With about 3,000 Central American migrants having reached the Mexican border across from California and thousands more anticipated, the mayor of Tijuana said Friday that the city was preparing for an influx that will last at least six months and may have no end in sight, the AP reports. Juan Manuel Gastelum says there are 2,750 migrants from the caravan in Tijuana and that estimates by Mexico's federal government indicate the number could approach 10,000. "No city in the world is prepared to receive this—if I'm allowed—this avalanche," he says during a news conference at City Hall. "It is a tsunami. There is concern among all citizens of Tijuana." US border inspectors are processing only about 100 asylum claims a day at Tijuana's main crossing to San Diego, creating long waits.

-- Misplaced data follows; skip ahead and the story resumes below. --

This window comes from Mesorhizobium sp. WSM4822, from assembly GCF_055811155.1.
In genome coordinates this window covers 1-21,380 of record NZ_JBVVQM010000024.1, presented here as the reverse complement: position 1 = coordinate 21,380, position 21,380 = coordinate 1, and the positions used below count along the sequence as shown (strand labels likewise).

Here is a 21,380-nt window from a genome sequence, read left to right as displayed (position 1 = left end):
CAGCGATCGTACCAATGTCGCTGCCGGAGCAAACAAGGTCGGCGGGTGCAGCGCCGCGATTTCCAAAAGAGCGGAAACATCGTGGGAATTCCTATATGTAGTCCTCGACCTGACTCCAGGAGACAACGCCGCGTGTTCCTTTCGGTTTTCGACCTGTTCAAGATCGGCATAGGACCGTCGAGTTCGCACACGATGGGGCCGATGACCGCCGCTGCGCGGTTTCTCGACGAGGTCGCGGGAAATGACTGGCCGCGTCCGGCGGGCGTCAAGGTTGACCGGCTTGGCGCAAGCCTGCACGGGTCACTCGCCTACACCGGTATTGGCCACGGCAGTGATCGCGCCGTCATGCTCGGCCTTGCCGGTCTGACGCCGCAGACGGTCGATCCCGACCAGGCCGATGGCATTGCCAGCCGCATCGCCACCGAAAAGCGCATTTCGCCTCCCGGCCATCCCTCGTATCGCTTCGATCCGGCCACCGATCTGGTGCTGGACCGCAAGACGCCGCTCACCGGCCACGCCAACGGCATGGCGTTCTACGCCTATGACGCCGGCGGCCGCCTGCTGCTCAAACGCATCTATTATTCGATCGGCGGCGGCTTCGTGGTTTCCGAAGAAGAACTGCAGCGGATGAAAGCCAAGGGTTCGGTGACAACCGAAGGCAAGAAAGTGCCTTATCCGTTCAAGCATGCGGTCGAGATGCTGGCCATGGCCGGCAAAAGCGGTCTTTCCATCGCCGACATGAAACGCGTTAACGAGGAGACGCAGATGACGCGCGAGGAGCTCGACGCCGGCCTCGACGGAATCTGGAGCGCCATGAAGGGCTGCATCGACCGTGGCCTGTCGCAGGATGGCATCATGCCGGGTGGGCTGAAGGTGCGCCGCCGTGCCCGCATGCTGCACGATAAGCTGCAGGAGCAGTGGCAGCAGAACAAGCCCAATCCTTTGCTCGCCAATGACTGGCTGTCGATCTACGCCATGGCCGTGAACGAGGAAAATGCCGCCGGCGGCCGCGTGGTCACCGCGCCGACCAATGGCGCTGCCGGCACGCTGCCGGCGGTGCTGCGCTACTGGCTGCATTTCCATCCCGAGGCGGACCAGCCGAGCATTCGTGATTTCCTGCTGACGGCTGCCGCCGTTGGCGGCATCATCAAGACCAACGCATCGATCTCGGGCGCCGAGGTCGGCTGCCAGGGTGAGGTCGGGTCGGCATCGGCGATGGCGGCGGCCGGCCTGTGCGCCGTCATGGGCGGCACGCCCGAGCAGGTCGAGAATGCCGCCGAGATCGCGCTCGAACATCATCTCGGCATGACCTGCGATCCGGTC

Asylum seekers register their names in a tattered notebook managed by migrants themselves that had more than 3,000 names even before the caravan arrived. Along the nearly 3,000 miles from the caravan's origin in San Pedro Sula, Honduras, to this city on the Pacific Ocean, the migrants have stopped in most places for only a single night, with some exceptions. That overwhelmed small towns in southern Mexico in particular—but only briefly. The migrants' expected long stay in Tijuana has raised concerns about the ability of the teeming border city of more than 1.6 million to handle the influx. Meanwhile, the AP notes that most US troops are in Texas and aren't allowed to carry out law enforcement duties, so migrants in Tijuana are unlikely to see them. (But troops have installed barbed wire and barricades.)